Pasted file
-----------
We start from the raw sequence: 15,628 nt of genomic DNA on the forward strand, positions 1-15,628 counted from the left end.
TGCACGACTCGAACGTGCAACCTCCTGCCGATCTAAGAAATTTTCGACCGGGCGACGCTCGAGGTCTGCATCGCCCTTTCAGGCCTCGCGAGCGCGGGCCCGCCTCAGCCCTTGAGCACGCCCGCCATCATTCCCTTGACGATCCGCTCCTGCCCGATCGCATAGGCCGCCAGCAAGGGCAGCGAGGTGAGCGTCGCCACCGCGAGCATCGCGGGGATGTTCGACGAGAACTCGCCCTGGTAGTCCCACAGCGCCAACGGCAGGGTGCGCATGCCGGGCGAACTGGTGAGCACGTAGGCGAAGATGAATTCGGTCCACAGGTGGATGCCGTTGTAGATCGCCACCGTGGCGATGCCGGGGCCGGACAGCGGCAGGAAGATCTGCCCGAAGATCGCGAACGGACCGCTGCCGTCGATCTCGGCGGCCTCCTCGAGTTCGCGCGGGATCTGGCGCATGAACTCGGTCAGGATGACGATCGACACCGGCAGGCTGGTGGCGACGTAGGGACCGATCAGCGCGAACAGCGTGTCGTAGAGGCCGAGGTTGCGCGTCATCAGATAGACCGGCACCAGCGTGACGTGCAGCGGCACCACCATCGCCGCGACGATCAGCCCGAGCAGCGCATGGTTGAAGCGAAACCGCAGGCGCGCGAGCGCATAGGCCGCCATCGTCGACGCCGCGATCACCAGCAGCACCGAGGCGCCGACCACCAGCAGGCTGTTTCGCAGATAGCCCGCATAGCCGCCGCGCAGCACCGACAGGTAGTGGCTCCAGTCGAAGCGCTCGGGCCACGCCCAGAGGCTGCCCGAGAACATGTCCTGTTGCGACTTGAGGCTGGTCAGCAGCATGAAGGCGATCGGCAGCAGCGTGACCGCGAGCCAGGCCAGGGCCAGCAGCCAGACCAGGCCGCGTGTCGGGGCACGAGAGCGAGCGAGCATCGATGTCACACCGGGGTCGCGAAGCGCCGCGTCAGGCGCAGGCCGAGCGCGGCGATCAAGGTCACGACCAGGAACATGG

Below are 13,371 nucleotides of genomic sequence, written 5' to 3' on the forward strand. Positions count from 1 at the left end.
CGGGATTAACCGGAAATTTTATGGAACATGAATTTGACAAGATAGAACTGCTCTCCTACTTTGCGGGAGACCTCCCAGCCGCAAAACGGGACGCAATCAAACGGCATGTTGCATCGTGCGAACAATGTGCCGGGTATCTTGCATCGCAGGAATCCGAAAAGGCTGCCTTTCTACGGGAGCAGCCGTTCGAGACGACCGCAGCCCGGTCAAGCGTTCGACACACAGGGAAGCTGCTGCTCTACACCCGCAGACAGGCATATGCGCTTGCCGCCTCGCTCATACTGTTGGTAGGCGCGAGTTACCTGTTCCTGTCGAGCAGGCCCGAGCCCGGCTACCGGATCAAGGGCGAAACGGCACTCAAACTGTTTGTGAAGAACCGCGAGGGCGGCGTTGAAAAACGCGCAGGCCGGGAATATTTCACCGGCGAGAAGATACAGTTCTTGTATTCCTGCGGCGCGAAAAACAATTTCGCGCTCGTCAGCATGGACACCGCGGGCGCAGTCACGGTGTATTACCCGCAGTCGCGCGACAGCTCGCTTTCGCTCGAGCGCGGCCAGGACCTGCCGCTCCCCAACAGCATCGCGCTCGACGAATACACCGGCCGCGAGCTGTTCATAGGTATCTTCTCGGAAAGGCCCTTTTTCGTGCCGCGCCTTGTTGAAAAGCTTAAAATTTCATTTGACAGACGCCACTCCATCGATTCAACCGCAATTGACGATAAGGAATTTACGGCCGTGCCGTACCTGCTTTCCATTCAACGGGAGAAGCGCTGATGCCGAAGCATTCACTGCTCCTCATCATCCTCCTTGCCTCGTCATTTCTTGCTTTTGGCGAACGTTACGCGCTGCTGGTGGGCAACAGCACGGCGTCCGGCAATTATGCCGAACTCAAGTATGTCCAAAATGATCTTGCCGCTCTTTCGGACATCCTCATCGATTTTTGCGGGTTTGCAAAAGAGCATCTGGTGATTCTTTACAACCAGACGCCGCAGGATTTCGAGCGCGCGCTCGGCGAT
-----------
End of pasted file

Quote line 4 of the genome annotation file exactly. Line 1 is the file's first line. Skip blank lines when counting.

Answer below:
CGGGATTAACCGGAAATTTTATGGAACATGAATTTGACAAGATAGAACTGCTCTCCTACTTTGCGGGAGACCTCCCAGCCGCAAAACGGGACGCAATCAAACGGCATGTTGCATCGTGCGAACAATGTGCCGGGTATCTTGCATCGCAGGAATCCGAAAAGGCTGCCTTTCTACGGGAGCAGCCGTTCGAGACGACCGCAGCCCGGTCAAGCGTTCGACACACAGGGAAGCTGCTGCTCTACACCCGCAGACAGGCATATGCGCTTGCCGCCTCGCTCATACTGTTGGTAGGCGCGAGTTACCTGTTCCTGTCGAGCAGGCCCGAGCCCGGCTACCGGATCAAGGGCGAAACGGCACTCAAACTGTTTGTGAAGAACCGCGAGGGCGGCGTTGAAAAACGCGCAGGCCGGGAATATTTCACCGGCGAGAAGATACAGTTCTTGTATTCCTGCGGCGCGAAAAACAATTTCGCGCTCGTCAGCATGGACACCGCGGGCGCAGTCACGGTGTATTACCCGCAGTCGCGCGACAGCTCGCTTTCGCTCGAGCGCGGCCAGGACCTGCCGCTCCCCAACAGCATCGCGCTCGACGAATACACCGGCCGCGAGCTGTTCATAGGTATCTTCTCGGAAAGGCCCTTTTTCGTGCCGCGCCTTGTTGAAAAGCTTAAAATTTCATTTGACAGACGCCACTCCATCGATTCAACCGCAATTGACGATAAGGAATTTACGGCCGTGCCGTACCTGCTTTCCATTCAACGGGAGAAGCGCTGATGCCGAAGCATTCACTGCTCCTCATCATCCTCCTTGCCTCGTCATTTCTTGCTTTTGGCGAACGTTACGCGCTGCTGGTGGGCAACAGCACGGCGTCCGGCAATTATGCCGAACTCAAGTATGTCCAAAATGATCTTGCCGCTCTTTCGGACATCCTCATCGATTTTTGCGGGTTTGCAAAAGAGCATCTGGTGATTCTTTACAACCAGACGCCGCAGGATTTCGAGCGCGCGCTCGGCGAT